Alberta inks $ 769 million Stoney Trail contract
The Alberta government has signed a 33-year contract with Chinook Roads Partnership to design, build, operate and partially finance Stoney Trail from 17th Avenue SE to east of Macleod Trail.
April 11, 2010 – The Alberta government
has signed a 33-year contract with Chinook Roads Partnership to design, build,
operate and partially finance Stoney Trail from 17th Avenue SE to east of
Macleod Trail. The contract also includes maintenance of Deerfoot Trail from
its junction with Stoney Trail SE (currently Highway 22X) to its junction with
The public-private partnership (P3)
contract is worth $769 million in 2010 dollars. This compares to the estimated
cost of $1.8 billion using traditional delivery. The Alberta government will advance $232 million
during the construction phase while the Government of Canada is providing up to
$100 million through the Major Infrastructure Component of the Building Canada
Plan. Once the road opens to traffic, the Alberta government will make monthly
payments over the 30-year life of the contract.
Chinook Roads Partnership will start
construction in May 2010 and the road will open to traffic by the fall of 2013.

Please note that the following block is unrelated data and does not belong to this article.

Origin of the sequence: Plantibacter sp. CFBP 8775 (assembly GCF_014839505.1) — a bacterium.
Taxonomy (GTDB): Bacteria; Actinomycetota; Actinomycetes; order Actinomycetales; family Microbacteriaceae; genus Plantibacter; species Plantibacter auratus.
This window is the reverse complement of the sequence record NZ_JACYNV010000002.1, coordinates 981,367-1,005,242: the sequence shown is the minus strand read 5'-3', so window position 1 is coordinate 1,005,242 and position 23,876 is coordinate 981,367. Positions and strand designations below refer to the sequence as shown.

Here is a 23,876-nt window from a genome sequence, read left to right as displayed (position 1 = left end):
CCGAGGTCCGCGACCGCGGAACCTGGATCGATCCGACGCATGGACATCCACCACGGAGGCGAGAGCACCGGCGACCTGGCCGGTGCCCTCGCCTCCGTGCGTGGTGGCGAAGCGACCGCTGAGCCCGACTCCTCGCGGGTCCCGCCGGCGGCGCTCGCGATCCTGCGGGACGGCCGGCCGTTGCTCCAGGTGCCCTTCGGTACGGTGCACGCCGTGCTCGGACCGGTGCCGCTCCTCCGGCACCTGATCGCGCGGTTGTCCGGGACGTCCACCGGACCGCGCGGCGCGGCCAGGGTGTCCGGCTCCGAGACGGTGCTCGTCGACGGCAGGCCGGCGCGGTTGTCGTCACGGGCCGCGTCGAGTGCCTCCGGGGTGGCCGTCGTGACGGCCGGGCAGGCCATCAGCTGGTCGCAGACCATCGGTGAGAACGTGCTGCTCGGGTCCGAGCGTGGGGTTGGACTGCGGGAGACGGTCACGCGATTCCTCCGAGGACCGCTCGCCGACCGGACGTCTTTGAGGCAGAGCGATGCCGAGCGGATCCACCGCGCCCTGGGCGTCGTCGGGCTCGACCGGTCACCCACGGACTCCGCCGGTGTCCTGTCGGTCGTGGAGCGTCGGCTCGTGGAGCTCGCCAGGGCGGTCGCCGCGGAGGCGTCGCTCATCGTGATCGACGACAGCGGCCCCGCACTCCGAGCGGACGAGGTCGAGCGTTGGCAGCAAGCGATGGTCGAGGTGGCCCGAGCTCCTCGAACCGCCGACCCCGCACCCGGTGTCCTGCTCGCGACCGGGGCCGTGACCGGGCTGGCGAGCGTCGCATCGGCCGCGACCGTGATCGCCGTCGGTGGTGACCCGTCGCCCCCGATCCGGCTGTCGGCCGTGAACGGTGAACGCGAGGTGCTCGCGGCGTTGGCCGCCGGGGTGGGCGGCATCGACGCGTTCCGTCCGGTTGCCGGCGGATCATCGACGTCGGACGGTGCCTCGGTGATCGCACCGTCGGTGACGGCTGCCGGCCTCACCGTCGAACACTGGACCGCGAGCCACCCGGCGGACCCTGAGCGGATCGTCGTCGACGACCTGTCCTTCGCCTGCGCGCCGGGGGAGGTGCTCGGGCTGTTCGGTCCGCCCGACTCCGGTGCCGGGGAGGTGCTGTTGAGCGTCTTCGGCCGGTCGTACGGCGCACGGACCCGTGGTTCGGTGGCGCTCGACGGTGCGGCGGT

Chinook’s partners include affiliates of SNC-Lavalin Inc., which have been
present in Alberta since the 1950s and now
employ more than 1,600 people in the province, and Acciona S.A., which has been active in the P3 market in Canada since 2001 and in Alberta since 2003.
The project includes 25 kilometres of
six-lane roadway, nine interchanges, one road flyover, two rail flyovers and 29
total bridge structures. In terms of scope, it’s the largest single highway
project in Alberta’s
history. The roadway’s main line will be completely free-flow and have no
traffic lights. Approximately 70 per cent of the Calgary ring road will be open to traffic
once Stoney Trail SE is completed.
Using Alberta’s P3 model for highways allows
Stoney Trail SE to be built two years sooner than through conventional
delivery. Stoney Trail SE is the fourth project to use Alberta’s P3 model for highways.
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